Tuesday, December 29, 2009

Balloon 7

This has been a record year for finding spent helium balloons littering Blue Jay Barrens. A festive orange balloon found the day after Christmas marked number seven for the year, two above the previous record. The fresh condition of the string indicates that it hasn’t been exposed to the elements for too long a time.

A dozen feet to the side it could have fallen into an early trash repository. This looks like it was a one load dump. The idea that it is not only proper, but beneficial to deposit trash in gullies, is one that is still alive and well in today’s society. The presence of the old gas tank makes me wonder what contaminants may have found their way to this site.

The old tub was probably still sound enough to hold some of the smaller objects going to the dump. I wonder what conditions initiated collection and removal of junk from around the homestead. Did these items form a growing pile outside the barn until a certain dumpable volume was reached? I think it more likely that everything was scattered about and only moved when it became an obstacle or nuisance.

There are several small dumps with one roll each of old poultry fencing. I was told that the fence came from a time a couple of generations ago when the family was big into raising chickens and pheasants. When poultry raising activities were abandoned, the birds were all turned lose. Since the fence was supposedly all made obsolete at the same time, it’s odd that the discarded wire was dumped in so many different places. Maybe there was a recipe for dump loads that called for no more than one roll of wire per pile.

When I saw a flash of blue from a distance, I thought I had found balloon number eight. It was actually a plastic grocery sack tied to a tree. Unless the wind has been doing some crazy things, this knot is hand tied. I presume it to be a marker intended to help a deer hunter find his way through the woods. If I had found him, I would have pointed out that he was a litterbug, a trespasser and a poacher. It’s funny when these guys argue that they’re not poachers. I always recommend they read the hunting regulations and note that a poacher is someone hunting on private property without written permission of the owner. Claiming that “The Guy” said it was OK isn’t quite good enough.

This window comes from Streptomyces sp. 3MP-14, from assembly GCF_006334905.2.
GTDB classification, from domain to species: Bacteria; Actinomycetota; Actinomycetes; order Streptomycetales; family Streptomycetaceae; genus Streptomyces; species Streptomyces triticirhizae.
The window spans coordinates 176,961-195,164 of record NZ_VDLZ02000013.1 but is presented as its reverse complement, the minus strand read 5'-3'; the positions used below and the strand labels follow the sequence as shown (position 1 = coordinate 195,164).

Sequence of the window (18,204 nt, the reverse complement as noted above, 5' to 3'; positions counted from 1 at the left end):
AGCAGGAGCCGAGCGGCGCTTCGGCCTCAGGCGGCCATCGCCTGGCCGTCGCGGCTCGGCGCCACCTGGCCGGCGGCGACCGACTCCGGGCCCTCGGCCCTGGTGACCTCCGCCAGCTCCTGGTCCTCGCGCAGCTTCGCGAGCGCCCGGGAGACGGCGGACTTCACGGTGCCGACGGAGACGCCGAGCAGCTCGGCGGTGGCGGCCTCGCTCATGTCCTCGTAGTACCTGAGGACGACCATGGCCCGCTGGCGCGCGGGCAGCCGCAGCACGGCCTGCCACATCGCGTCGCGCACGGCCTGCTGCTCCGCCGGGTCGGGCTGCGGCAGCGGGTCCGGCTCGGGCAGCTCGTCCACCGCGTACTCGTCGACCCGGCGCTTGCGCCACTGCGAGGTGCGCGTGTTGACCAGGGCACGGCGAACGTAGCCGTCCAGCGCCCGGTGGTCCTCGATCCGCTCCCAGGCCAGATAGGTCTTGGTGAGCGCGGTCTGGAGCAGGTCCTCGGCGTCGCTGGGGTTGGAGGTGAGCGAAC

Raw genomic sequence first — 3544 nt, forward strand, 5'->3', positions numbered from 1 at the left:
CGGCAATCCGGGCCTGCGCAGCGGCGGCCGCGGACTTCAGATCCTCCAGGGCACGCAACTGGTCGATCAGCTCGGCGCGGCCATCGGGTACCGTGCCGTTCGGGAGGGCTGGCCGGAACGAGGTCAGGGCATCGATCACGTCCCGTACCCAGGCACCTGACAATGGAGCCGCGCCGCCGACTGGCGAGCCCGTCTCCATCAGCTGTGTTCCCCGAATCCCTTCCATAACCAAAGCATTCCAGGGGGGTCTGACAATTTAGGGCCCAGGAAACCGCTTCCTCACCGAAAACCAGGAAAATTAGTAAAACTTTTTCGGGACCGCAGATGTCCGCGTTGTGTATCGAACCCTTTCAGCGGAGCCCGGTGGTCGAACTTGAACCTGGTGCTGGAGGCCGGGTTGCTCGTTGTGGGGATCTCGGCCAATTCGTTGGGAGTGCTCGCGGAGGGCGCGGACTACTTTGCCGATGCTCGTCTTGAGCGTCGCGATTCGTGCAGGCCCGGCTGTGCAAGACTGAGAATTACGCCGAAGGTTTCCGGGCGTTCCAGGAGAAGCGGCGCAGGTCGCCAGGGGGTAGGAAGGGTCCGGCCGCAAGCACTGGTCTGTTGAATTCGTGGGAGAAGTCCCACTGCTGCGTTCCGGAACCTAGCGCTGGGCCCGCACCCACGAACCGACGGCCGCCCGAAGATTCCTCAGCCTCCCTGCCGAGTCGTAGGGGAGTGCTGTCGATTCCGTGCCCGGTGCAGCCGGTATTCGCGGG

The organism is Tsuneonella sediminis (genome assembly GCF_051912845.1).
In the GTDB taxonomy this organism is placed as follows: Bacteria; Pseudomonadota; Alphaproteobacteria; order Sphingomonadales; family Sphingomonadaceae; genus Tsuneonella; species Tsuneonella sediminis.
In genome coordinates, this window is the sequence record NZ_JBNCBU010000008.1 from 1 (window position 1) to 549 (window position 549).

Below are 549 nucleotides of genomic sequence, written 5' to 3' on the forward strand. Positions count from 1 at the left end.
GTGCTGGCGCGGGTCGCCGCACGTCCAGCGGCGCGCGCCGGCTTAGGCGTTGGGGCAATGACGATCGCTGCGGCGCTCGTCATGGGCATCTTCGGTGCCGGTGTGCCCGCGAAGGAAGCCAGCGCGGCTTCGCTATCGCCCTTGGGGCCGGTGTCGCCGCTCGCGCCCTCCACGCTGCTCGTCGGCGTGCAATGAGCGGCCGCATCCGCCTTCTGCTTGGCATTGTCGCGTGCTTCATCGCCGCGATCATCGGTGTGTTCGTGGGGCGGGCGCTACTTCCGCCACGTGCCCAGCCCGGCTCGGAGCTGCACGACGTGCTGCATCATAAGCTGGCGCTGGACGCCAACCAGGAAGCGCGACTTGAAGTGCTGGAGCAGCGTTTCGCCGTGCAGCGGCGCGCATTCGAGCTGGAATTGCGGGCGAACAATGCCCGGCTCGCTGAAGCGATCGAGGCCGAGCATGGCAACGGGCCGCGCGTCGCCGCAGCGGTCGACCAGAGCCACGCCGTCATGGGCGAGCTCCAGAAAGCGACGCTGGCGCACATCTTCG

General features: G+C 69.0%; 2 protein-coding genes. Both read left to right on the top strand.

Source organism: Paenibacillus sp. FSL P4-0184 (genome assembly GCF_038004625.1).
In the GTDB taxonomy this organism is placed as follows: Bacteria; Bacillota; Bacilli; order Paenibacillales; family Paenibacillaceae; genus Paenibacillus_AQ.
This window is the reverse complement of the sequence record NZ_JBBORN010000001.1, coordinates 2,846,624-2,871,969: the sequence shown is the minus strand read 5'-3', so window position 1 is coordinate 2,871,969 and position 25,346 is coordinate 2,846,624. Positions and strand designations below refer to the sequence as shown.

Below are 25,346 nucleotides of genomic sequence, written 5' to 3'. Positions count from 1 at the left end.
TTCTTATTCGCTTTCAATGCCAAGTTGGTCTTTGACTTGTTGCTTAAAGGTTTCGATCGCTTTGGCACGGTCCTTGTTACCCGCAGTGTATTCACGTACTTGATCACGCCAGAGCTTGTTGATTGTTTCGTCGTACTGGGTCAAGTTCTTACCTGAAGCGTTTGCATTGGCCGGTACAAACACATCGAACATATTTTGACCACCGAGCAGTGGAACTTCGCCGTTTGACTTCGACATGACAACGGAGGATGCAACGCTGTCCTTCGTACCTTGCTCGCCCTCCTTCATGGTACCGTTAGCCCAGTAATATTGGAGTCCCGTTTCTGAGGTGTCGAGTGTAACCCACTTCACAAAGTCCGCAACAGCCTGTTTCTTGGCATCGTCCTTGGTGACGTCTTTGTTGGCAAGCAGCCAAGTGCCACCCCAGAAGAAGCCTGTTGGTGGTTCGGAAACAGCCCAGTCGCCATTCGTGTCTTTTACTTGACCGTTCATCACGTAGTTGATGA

1. Oy, how I hate seeing all this trash. We always find lots of junk floating along the creek across the road from us. The amount of junk has lessened, my husband noted, since he and a neighbor did a good trash haul of the area a few years ago, but it still comes in once in a while. He recently pulled out a gas tank similar to the one you show here and will turn it into yard art somehow. We already have a gas tank xylophone in our backyard. He has visions of turning this next one into a stringed instrument of some sort!

  2. ...Heather really does have a gas tank xylophone in her yard--I played it when I visited this summer, and it's really cool! The blue plastic bag scares me. What if you were walking on your property and the hunter poached you instead of a deer by mistake! I'm always wary in the woods when I hear gunshots...

  3. I heard there was an old gas tank around here somewhere...

    I was going to offer to drive down and retrieve it but it appears to be too far gone to serve as a good resonating chamber for any variety of outdoor musical instrument.

  4. Heather - I'm afraid if I tried to turn this gas tank into art people would say, "It just looks like junk to me." My artistic talent is yet to be discovered.

    Kelly - I try hard to see the people with guns before they see me. My Brother-in-Law was with me years ago when I confronted four guys who had just hopped the fence back onto my neighbor's property. They claimed they had never been on my side of the fence. As we were walking away, my Brother-in-Law said, "You're crazy. You don't walk up to four armed men and call them liars." I saw them, they saw me and I think, once you're caught, you should at least admit to it.

    David - All the good tanks were snatched up years ago. You might be able to crumble this one and put the pieces into a maraca.